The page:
Budgeting or setting university tuition rates for two or more years in advance has some appeal but, from a practical standpoint, it mostly doesn’t work very well.
Gov. Sam Brownback has indicated he will propose a two-year budget for state government next year, and his School Efficiency Task Force said last week that it would recommend having the Legislature fund public schools on a two-year budget cycle. To continue the trend, the Kansas Board of Regents discussed the possibility last week of setting tuition rates for the state’s public university every two years instead of annually, as currently is the case.
Having a two-year funding cycle may seem like a good way to plan ahead for future needs, but, in the current, unpredictable economic and political climate, it poses a number of problems.
Perhaps the greatest danger is that lawmakers will lock the state into a budget that will prove to be unrealistic. Because of impending income tax cuts, the state’s financial picture is particularly uncertain right now, with wide disagreement about how the tax cuts will affect state revenue. The tax cuts and other factors make it next to impossible to predict the state’s financial condition a year from now, let alone two years.
Even the best laid plans can fall victim to political or financial shifts. As State Sen. Jean Schodorf, R-Wichita, pointed out during a Legislative Educational Planning Committee meeting last week, state legislators passed a three-year school funding plan several years ago, but, when the recession hit, they not only abandoned plans to increase school funding but also ended up making cuts in that budget. There is no way to bind future legislatures to the actions of current lawmakers.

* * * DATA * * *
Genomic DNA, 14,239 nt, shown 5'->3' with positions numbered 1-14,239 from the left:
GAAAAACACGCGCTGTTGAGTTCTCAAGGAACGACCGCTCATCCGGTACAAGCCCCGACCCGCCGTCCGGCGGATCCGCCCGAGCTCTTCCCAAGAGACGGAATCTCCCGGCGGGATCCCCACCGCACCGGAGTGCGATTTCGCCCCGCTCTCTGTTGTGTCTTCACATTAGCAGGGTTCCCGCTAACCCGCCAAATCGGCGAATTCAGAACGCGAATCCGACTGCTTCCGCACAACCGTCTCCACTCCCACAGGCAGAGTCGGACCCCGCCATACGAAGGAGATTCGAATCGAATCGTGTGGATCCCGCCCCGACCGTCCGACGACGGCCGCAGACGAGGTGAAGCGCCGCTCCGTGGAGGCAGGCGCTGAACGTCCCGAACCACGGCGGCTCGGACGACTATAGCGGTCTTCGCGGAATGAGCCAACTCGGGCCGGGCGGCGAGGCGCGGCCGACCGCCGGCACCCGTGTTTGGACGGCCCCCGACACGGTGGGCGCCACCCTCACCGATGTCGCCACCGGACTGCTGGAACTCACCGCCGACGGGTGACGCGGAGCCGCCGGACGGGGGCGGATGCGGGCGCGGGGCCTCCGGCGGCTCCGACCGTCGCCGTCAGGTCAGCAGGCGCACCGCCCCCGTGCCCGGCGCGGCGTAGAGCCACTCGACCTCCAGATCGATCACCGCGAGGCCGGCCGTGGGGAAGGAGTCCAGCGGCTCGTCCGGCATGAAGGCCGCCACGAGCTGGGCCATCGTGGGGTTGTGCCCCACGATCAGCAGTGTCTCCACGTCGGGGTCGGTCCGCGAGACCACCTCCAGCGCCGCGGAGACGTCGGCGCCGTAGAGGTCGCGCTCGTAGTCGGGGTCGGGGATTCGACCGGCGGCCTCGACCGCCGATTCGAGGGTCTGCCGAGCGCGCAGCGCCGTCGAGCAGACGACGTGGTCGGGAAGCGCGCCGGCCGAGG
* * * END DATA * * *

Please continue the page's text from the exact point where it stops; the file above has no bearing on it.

When it comes to tuition, forcing universities to lock in tuition for more than one year at a time may subtly contribute to inflated tuition rates. Rather than risk a shortfall in tuition income, university leaders would be inclined to seek two-year increases that would be almost certain to cover their needs. That probably already is the case with Kansas University when it sets its four-year guaranteed tuition for incoming freshmen. If anything, officials would be inclined to overestimate their actual tuition needs over the next four years to be on the safe side.
There may have been times in history when the state’s economy and politics were stable enough to allow for multi-year budget planning. That doesn’t seem to be one of those times. Planning ahead is a good idea, but right now, the future is just too hard to predict.